IISD Experimental Lakes Area is the world’s freshwater laboratory—a natural research laboratory made up of 58 small lakes and their watersheds.
As one of the world’s most influential freshwater research facilities, we conduct experiments on real lakes and ecosystems—one of the only places in the world you can do this. Over the last 5 decades, we have conducted research projects to explore the impacts of—and solutions to—algal blooms, climate change, agricultural runoff, contaminants such as mercury and estrogen, oil spills, and a growing list of threats to freshwater supplies.
We are located on Treaty 3 territory, the traditional land of the Anishinaabe Nation and the homeland of the Métis Nation. This land is in a sparsely populated area of northwestern Ontario in Canada, approximately 300 km east of Winnipeg, Manitoba and 100 km west of Dryden, Ontario.
David J. Ruck, President/Producer, Great Lakes Outreach Media
The IISD Experimental Lakes Area research facility is located down a 30-km beautiful and bumpy gravel road. As you enter the camp, first you will see our workshop where our facilities manager works to keep our motorized equipment in working order. Next, you will see the fish laboratory and the chemistry laboratory. The chemistry laboratory building also provides space for offices and laboratory benches to house visiting researchers and the Hydro-limnology, Toxicology, Zooplankton, and Education and Outreach teams. On the other side of camp, Hungry Hall serves as both a dining hall and group-use area for seminars, meetings, and just plain old relaxing. Surrounding Hungry Hall and the laboratories are several residences for staff, students, and visitors, including the Vallentyne and Johnson Residences. The site also has smaller cabin-like residences for scientists with families in the part of camp we fondly call Suburbia. All together, we can comfortably accommodate about 55 people.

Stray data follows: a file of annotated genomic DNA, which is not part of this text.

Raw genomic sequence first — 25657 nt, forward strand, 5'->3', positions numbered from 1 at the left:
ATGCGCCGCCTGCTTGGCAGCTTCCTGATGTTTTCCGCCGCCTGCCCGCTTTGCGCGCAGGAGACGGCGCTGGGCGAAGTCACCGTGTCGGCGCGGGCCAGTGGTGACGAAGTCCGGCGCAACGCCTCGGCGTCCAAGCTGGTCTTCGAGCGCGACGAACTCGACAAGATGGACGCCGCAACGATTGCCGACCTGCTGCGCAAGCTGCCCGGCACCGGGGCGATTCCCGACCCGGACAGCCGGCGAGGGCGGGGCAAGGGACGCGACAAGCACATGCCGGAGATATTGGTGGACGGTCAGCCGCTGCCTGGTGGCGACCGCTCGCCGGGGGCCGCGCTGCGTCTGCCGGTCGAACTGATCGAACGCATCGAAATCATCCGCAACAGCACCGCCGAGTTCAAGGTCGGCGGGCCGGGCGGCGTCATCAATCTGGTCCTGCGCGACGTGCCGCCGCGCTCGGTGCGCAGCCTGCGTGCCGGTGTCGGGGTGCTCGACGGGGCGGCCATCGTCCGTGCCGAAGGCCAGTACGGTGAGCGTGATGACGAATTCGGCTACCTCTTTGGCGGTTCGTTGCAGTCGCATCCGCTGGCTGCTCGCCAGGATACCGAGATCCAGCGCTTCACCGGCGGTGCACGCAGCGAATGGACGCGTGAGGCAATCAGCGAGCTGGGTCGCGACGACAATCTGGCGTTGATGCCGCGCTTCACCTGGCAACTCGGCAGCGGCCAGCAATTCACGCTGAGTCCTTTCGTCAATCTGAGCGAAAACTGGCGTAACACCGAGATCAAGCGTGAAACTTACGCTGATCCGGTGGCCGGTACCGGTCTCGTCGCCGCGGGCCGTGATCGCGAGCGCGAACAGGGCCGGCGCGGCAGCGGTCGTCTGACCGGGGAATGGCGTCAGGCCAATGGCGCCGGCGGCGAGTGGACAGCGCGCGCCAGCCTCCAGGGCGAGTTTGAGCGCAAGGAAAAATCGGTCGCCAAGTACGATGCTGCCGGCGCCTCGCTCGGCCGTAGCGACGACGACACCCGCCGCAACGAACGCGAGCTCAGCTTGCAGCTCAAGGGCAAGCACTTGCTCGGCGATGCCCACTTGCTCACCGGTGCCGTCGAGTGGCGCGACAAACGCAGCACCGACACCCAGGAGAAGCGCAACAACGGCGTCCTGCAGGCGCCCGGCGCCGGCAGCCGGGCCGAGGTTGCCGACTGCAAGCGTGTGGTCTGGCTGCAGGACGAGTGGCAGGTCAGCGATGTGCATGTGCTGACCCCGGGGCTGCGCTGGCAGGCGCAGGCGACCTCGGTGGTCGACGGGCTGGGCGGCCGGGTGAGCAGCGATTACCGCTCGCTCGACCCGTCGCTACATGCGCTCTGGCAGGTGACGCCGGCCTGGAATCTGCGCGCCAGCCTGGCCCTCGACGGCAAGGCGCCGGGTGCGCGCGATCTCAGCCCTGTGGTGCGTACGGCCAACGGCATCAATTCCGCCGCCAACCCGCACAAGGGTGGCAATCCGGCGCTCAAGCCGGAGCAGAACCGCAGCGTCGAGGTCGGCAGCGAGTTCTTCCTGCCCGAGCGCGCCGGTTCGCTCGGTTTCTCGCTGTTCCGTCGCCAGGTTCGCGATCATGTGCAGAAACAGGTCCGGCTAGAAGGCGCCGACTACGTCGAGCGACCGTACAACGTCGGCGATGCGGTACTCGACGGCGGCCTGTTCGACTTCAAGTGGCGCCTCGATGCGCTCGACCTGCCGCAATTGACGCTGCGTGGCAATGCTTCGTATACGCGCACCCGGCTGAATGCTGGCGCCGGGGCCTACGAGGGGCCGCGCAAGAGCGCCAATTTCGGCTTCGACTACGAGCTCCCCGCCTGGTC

The IISD Experimental Lakes Area research facility is located on the shores of two of 58 experimental lakes, Lakes 239 and 240. These are two significant lakes, as Lake 239 serves as a Long-Term Ecological Research lake, and Lake 240 serves as a reference lake for our ongoing METAALICUS study.
After working hours, families, staff, and students relax at the beach on the shore of Lake 239, enjoy the beach volleyball court, canoe, and prepare for the annual talent show, Variety Night, at the end of the season.
Even in winter, the science doesn’t stop! Our facility manager lives at camp year-round, and our scientists visit monthly to perform winter sampling tasks, such as collecting temperature data or flow data. And, if we didn’t already collect enough data, each morning, an individual at camp will collect data and perform maintenance tasks at the Canadian Air and Precipitation Monitoring Network meteorological site. This station was established in 1969 by the federal government and has been voluntarily run by IISD-ELA staff ever since.